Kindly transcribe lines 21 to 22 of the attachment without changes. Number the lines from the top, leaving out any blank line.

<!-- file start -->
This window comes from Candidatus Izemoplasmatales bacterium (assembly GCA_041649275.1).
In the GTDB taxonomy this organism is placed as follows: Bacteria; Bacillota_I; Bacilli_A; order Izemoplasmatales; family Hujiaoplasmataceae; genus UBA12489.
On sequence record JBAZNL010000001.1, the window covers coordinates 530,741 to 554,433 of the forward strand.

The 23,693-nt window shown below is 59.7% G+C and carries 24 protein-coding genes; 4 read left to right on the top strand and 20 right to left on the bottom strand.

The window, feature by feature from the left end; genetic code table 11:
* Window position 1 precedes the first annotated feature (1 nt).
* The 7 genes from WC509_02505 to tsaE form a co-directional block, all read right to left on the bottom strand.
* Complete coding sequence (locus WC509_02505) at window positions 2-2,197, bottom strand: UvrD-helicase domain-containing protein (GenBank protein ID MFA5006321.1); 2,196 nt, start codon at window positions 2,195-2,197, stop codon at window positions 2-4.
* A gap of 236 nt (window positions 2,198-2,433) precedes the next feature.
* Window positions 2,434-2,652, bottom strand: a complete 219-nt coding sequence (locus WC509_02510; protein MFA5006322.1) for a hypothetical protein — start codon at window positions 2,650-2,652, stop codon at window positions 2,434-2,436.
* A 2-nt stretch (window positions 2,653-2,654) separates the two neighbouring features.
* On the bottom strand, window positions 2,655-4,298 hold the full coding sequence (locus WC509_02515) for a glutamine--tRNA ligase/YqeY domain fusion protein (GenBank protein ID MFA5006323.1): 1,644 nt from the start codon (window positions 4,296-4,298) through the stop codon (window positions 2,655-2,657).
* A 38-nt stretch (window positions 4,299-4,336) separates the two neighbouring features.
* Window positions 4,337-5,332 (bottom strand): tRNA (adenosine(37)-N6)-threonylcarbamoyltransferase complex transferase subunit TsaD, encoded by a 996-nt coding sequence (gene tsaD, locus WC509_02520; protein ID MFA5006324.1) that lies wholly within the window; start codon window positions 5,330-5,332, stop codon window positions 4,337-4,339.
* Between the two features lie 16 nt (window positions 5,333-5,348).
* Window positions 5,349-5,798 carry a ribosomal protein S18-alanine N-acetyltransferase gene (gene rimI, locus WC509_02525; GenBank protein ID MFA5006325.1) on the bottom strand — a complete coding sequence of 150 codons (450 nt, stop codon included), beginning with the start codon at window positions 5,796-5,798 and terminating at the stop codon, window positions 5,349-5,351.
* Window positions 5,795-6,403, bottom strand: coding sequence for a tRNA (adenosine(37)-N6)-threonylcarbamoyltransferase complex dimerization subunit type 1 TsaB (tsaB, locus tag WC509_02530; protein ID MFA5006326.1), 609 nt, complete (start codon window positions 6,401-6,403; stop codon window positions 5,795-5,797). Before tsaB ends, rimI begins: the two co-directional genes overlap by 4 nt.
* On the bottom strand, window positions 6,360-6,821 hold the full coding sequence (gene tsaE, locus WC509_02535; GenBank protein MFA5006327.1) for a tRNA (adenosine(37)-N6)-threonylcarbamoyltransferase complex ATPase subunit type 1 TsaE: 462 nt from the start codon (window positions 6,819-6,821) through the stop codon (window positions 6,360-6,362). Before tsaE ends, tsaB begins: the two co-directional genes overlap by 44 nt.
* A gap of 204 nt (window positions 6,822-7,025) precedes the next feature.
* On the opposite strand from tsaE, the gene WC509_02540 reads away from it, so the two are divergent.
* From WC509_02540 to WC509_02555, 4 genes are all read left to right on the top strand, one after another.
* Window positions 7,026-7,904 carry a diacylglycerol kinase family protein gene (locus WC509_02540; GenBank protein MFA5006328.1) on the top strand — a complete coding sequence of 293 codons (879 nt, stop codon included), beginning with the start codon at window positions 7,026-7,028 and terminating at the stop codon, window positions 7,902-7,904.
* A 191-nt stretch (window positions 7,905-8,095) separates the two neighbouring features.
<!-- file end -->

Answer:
* From WC509_02540 to WC509_02555, 4 genes are all read left to right on the top strand, one after another.
* Window positions 7,026-7,904 carry a diacylglycerol kinase family protein gene (locus WC509_02540; GenBank protein MFA5006328.1) on the top strand — a complete coding sequence of 293 codons (879 nt, stop codon included), beginning with the start codon at window positions 7,026-7,028 and terminating at the stop codon, window positions 7,902-7,904.